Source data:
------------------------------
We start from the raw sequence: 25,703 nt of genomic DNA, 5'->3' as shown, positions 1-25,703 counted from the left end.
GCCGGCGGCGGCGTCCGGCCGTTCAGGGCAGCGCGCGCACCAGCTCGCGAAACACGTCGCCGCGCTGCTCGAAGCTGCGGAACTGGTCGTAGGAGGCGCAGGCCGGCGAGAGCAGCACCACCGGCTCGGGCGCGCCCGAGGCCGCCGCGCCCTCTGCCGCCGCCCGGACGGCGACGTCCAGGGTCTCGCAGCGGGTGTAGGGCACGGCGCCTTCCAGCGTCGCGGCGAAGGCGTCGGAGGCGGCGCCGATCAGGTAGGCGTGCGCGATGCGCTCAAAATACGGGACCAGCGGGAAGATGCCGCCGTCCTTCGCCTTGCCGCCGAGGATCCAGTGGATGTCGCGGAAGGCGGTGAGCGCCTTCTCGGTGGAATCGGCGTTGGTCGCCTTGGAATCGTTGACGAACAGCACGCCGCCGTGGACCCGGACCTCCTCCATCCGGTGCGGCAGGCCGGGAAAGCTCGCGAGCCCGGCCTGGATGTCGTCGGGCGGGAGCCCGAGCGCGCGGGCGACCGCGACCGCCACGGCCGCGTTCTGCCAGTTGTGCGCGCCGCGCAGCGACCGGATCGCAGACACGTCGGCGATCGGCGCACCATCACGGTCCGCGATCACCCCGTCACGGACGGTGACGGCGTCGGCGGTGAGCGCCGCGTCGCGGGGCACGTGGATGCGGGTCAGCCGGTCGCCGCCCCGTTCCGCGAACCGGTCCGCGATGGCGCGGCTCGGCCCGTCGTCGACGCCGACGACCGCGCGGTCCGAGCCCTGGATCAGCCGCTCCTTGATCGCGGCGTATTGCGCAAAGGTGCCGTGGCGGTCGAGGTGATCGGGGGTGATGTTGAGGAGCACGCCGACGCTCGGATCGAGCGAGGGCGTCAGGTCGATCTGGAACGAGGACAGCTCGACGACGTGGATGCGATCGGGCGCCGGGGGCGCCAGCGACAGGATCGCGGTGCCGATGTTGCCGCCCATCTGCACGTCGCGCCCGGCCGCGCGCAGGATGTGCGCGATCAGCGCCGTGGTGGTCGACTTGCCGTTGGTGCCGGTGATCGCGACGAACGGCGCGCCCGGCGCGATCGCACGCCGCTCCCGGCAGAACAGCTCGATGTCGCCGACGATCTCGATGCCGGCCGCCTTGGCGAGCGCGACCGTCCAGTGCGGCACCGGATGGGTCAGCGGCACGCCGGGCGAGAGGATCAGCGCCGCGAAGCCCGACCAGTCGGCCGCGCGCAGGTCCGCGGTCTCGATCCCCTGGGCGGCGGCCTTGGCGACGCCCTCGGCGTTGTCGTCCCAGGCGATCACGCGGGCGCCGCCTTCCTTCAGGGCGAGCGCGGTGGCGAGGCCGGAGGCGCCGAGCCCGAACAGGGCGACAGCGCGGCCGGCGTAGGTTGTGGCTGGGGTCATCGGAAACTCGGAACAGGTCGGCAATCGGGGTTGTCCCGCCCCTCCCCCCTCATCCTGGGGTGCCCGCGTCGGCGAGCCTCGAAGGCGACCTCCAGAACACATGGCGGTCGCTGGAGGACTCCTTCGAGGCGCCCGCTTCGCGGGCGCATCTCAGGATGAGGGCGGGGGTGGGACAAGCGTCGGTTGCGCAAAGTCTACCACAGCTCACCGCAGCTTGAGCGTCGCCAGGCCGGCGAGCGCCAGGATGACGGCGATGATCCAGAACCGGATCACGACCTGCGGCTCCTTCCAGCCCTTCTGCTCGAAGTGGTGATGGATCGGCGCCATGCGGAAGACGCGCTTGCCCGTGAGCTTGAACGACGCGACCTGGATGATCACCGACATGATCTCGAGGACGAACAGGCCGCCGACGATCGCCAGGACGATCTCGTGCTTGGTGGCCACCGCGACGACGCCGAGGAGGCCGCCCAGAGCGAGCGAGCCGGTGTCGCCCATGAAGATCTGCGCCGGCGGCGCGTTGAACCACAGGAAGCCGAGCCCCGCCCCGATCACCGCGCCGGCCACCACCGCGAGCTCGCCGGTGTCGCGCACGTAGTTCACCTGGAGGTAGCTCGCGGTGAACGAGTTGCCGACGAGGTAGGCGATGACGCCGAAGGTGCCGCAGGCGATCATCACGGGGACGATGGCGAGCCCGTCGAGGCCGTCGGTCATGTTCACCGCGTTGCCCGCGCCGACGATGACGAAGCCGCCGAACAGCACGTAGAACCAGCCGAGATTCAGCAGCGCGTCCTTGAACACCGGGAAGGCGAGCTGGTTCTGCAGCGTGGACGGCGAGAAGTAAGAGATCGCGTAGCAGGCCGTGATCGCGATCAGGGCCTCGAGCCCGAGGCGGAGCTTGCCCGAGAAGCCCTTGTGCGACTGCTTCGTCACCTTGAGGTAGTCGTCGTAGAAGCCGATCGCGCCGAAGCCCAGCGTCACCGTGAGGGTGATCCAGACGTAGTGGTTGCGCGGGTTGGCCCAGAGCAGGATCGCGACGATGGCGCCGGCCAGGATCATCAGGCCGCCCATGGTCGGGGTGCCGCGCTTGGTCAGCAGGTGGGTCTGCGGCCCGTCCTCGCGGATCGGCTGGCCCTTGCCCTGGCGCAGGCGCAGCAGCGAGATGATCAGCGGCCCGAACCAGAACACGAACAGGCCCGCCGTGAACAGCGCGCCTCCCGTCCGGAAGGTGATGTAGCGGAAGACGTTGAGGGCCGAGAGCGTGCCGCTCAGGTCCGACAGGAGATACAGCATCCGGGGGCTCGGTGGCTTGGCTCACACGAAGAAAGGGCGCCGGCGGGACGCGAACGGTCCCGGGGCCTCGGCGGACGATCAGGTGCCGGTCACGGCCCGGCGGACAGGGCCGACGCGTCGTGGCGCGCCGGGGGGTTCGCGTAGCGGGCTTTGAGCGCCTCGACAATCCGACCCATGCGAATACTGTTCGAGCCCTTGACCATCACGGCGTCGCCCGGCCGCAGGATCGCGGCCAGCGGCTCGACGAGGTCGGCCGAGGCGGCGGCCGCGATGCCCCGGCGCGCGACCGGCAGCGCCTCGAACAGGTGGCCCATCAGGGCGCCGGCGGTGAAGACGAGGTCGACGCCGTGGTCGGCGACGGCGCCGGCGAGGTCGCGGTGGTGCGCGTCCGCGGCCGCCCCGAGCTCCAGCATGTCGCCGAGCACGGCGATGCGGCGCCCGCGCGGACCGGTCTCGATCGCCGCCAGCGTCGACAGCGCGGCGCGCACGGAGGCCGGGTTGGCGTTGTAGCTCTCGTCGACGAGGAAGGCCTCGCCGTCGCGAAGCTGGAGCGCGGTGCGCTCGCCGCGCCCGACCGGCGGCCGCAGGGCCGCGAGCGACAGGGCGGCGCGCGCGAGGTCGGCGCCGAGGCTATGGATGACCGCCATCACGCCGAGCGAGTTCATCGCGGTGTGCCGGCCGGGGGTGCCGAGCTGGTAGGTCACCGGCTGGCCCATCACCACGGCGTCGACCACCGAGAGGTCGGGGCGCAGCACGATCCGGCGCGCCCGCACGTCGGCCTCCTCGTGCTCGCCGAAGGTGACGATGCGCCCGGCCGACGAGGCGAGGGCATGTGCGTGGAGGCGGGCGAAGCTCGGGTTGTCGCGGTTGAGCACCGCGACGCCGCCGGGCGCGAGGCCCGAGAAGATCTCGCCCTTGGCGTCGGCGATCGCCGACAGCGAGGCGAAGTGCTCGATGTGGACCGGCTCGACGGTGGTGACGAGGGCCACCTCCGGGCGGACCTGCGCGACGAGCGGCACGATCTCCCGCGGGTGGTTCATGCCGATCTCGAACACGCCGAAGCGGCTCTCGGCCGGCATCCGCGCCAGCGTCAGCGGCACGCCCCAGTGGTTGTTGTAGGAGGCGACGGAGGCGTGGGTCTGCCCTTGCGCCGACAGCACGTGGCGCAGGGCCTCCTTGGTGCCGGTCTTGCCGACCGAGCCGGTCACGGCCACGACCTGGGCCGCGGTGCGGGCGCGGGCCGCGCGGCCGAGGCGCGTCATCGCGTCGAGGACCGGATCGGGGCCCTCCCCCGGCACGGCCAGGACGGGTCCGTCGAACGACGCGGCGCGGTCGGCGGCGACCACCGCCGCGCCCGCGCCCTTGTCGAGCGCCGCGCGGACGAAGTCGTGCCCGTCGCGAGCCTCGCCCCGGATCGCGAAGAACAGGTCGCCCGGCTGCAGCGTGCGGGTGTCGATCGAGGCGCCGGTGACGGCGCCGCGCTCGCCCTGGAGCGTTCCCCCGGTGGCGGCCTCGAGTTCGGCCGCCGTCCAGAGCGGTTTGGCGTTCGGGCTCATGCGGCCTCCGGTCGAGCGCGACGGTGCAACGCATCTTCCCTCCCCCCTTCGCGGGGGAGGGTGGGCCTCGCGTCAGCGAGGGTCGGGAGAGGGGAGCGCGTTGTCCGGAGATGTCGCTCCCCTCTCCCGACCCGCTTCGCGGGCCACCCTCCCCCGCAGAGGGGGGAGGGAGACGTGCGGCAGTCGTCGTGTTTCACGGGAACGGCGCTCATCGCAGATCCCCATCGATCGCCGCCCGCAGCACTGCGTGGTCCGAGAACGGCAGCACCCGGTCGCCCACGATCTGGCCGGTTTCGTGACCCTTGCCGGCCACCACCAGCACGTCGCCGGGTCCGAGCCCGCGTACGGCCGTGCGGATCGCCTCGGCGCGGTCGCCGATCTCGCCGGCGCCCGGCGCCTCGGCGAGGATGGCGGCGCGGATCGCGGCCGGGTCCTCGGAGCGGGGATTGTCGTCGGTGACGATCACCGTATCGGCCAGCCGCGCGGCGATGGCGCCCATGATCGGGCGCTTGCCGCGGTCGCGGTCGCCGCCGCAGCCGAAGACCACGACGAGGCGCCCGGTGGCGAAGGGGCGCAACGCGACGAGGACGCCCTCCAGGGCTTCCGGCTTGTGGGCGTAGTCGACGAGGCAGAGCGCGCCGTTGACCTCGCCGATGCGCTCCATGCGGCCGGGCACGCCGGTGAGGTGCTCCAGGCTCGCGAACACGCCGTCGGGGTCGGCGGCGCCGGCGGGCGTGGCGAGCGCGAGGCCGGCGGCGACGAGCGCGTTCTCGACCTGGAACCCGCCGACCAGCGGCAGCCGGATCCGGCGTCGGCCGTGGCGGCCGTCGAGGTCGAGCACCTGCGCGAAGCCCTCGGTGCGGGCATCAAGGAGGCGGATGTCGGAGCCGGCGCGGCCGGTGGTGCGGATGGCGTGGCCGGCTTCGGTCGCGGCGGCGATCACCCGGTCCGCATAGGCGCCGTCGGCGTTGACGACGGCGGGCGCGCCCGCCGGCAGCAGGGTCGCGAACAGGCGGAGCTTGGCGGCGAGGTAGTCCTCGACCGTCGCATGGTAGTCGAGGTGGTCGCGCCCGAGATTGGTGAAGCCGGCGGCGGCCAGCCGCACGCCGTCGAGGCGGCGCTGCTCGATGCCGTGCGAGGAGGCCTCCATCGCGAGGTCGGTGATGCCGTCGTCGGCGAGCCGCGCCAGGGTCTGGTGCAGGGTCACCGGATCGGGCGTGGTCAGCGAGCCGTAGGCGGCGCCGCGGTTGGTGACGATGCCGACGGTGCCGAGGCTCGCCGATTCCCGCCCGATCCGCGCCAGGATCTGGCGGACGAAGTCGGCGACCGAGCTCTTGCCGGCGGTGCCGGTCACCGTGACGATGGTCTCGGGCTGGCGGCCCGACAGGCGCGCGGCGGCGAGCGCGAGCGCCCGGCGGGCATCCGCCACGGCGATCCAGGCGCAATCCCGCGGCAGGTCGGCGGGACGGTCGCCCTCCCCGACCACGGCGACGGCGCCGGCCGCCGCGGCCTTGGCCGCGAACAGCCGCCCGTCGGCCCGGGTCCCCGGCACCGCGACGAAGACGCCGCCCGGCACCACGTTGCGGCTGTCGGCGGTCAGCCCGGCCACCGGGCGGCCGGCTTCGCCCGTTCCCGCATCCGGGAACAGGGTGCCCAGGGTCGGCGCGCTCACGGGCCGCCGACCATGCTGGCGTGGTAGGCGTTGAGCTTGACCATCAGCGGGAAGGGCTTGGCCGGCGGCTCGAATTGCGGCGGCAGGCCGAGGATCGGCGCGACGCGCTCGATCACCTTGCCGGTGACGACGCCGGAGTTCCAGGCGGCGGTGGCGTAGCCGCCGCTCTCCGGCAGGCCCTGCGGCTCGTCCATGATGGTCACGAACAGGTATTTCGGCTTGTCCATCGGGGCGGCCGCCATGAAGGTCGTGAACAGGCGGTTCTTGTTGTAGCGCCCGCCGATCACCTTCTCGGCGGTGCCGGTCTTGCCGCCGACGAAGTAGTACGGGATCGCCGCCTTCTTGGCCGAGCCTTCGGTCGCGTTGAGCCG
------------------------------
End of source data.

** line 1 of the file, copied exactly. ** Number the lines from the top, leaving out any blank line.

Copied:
We start from the raw sequence: 25,703 nt of genomic DNA, 5'->3' as shown, positions 1-25,703 counted from the left end.